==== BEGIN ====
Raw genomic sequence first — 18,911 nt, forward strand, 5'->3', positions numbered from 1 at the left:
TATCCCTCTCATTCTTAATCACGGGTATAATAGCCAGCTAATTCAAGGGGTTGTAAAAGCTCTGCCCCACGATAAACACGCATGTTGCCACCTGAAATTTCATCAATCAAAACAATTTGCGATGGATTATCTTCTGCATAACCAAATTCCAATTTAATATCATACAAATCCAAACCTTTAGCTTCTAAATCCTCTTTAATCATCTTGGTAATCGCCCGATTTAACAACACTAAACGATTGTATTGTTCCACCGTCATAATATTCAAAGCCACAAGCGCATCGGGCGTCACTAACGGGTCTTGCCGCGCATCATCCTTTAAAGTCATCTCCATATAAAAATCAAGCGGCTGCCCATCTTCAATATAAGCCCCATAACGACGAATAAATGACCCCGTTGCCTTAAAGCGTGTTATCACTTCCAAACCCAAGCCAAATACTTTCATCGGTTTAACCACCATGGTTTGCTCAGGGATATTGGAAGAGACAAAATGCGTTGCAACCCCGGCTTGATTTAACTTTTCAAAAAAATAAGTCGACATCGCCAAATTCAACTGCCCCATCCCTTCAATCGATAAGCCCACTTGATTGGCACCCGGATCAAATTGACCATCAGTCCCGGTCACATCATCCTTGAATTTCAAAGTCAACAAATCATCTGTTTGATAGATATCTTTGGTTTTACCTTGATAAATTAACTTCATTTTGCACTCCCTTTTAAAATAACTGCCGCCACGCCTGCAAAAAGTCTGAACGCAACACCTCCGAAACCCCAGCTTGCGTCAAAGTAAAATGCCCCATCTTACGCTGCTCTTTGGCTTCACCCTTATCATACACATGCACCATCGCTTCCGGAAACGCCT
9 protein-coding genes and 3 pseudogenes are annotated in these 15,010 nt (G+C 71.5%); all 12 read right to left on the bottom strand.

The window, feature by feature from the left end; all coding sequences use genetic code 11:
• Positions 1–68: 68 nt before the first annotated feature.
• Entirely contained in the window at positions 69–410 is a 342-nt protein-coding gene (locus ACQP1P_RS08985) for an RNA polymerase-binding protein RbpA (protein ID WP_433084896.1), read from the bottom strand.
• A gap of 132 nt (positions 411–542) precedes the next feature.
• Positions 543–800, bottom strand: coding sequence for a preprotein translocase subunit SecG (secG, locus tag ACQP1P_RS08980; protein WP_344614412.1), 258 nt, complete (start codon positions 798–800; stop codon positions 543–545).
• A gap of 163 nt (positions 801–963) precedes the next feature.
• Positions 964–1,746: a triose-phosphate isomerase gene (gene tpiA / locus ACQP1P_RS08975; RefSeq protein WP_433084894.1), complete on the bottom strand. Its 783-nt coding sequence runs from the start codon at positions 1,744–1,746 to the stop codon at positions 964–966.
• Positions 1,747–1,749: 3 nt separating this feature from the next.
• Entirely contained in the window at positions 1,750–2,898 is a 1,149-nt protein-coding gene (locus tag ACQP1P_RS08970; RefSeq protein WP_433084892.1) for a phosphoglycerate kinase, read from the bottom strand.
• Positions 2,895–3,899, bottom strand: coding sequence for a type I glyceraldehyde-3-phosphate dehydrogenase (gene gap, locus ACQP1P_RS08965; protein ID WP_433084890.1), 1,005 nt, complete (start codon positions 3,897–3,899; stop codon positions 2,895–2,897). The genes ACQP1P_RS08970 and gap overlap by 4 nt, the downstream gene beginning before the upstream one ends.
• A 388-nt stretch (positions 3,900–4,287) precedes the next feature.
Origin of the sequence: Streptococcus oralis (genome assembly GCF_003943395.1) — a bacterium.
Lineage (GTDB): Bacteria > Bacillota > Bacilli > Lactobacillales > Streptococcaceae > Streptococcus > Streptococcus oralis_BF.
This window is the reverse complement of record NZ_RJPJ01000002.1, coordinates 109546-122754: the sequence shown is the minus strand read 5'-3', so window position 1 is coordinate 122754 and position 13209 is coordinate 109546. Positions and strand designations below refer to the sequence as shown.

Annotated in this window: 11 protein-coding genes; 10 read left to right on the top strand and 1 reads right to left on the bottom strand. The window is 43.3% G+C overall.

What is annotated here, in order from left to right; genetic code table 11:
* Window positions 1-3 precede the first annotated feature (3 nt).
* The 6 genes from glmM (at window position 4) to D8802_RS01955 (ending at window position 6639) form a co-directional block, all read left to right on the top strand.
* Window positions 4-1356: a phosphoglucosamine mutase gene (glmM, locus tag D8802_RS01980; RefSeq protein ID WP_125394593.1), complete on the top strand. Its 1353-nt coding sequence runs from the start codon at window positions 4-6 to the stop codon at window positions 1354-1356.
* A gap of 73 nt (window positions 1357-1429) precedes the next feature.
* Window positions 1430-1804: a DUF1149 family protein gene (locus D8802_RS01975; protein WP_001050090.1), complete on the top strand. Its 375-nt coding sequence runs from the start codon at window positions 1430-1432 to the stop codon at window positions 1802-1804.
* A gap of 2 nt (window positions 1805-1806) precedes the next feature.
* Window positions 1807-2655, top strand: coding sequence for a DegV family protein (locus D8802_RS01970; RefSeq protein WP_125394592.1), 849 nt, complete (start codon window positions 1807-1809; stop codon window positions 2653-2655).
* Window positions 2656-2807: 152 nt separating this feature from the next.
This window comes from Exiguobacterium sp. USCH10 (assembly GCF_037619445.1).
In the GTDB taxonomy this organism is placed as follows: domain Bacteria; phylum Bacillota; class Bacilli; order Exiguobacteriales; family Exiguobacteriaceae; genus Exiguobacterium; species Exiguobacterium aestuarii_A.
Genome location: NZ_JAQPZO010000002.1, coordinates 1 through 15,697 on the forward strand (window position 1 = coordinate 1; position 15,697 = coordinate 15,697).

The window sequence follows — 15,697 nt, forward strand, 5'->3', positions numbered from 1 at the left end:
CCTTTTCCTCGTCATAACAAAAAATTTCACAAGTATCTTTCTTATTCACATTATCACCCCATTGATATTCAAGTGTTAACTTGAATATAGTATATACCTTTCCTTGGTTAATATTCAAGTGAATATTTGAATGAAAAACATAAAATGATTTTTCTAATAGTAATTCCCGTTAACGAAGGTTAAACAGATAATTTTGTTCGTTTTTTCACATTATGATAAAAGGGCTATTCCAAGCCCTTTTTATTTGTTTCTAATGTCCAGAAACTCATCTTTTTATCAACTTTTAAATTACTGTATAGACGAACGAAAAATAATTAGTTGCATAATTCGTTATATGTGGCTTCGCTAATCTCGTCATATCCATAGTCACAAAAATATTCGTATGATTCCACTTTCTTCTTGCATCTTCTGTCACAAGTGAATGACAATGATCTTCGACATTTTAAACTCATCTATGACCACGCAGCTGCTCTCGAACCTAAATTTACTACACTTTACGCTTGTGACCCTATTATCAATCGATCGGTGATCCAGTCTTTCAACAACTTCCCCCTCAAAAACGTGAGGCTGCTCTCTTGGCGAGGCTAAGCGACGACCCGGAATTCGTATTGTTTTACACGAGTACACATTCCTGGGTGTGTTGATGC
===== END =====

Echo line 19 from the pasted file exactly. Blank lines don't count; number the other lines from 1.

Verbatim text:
What is annotated here, in order from left to right; genetic code table 11: